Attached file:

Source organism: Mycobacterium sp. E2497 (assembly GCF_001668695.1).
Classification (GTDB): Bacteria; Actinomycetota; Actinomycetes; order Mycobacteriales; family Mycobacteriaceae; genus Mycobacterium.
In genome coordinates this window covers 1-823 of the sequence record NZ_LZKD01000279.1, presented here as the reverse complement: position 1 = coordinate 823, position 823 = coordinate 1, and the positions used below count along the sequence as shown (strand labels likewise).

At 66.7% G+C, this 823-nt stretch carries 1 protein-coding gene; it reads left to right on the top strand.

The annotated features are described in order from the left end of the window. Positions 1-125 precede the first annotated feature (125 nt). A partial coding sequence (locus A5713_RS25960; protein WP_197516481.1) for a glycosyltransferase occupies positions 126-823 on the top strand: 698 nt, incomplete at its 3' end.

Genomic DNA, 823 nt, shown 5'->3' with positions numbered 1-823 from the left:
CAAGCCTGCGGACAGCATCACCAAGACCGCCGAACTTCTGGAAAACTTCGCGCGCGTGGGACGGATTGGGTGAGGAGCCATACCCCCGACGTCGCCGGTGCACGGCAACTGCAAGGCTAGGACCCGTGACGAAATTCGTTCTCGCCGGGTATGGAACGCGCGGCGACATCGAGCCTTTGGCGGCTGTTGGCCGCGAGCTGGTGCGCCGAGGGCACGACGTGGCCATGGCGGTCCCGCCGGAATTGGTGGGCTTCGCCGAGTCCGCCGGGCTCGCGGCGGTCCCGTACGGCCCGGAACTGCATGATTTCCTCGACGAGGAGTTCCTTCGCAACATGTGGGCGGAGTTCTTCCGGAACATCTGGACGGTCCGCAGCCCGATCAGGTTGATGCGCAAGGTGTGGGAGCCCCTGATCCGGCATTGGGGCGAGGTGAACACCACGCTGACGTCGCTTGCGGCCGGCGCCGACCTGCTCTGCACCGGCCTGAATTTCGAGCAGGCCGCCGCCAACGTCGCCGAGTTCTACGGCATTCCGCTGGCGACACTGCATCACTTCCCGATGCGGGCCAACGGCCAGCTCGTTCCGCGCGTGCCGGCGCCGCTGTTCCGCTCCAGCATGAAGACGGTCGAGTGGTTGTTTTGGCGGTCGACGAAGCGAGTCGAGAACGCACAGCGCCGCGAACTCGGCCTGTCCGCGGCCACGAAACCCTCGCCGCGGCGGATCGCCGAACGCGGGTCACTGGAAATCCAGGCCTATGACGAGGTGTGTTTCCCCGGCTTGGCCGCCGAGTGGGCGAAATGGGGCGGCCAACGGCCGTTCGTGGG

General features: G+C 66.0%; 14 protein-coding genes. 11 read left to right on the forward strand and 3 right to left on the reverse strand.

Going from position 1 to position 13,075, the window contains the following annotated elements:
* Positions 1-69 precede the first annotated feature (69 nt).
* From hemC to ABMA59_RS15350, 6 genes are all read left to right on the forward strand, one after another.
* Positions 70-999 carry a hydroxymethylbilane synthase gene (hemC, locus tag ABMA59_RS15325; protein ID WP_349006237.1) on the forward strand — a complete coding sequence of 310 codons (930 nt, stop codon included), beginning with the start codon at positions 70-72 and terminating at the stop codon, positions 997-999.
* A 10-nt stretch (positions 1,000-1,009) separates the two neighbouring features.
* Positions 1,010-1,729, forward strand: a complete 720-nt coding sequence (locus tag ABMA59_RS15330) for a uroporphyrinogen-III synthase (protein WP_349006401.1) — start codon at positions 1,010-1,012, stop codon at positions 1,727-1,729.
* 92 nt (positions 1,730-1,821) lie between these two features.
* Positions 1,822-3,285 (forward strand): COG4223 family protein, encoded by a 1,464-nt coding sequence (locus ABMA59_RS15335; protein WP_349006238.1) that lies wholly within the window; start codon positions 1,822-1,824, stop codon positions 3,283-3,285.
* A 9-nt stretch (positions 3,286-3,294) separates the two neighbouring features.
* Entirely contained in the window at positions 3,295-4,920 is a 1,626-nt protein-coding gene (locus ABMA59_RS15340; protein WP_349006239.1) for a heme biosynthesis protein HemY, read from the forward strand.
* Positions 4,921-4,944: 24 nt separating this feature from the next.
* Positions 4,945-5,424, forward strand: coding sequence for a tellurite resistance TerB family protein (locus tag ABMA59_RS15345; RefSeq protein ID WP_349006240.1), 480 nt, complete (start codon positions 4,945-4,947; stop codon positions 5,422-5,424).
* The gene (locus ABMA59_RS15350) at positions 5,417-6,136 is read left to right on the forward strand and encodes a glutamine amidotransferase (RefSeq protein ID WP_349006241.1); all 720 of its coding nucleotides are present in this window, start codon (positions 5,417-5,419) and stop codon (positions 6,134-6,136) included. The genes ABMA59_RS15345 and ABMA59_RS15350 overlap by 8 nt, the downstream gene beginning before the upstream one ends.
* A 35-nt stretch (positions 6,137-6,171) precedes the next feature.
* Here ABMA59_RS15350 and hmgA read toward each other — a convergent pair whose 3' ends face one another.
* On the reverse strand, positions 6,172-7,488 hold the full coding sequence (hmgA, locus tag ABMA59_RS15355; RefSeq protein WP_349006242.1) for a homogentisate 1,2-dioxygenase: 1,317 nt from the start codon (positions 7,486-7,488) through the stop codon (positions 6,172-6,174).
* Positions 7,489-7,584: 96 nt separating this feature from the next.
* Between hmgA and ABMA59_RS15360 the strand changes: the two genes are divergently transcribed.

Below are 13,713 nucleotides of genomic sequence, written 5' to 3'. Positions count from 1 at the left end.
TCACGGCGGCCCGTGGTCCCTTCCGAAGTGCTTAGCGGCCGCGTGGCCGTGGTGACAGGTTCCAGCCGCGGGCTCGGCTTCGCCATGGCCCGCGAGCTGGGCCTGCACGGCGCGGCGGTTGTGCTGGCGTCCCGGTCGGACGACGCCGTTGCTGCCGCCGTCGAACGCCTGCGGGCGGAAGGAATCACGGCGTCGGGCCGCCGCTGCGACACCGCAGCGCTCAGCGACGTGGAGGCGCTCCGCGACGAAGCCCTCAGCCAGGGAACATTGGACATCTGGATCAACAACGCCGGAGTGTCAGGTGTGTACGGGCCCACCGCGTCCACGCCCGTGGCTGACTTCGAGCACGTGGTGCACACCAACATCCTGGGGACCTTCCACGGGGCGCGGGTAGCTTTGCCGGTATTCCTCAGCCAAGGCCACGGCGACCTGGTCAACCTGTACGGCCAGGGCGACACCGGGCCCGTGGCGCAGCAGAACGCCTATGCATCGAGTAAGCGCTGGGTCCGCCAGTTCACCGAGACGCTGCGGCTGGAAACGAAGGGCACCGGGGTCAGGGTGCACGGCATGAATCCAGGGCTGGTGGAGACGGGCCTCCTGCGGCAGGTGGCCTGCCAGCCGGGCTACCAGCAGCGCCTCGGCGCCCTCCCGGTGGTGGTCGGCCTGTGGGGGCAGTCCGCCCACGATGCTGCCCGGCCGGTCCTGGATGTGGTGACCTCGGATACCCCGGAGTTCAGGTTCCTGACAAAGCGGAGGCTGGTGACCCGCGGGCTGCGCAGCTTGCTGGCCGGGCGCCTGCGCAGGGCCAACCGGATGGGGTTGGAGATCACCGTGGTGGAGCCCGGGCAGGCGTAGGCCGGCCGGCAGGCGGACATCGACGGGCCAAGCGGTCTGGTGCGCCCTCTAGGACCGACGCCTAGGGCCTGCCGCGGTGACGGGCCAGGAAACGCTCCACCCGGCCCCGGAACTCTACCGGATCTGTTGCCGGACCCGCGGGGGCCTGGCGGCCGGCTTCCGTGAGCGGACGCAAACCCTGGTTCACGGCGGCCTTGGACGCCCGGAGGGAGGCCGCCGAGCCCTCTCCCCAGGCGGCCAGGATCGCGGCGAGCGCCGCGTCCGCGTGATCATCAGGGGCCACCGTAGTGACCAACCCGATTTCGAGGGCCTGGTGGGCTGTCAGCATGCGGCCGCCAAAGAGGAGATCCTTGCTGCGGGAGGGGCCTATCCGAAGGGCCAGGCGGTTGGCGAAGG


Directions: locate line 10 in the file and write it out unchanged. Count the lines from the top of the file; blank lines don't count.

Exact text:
* Positions 1-69 precede the first annotated feature (69 nt).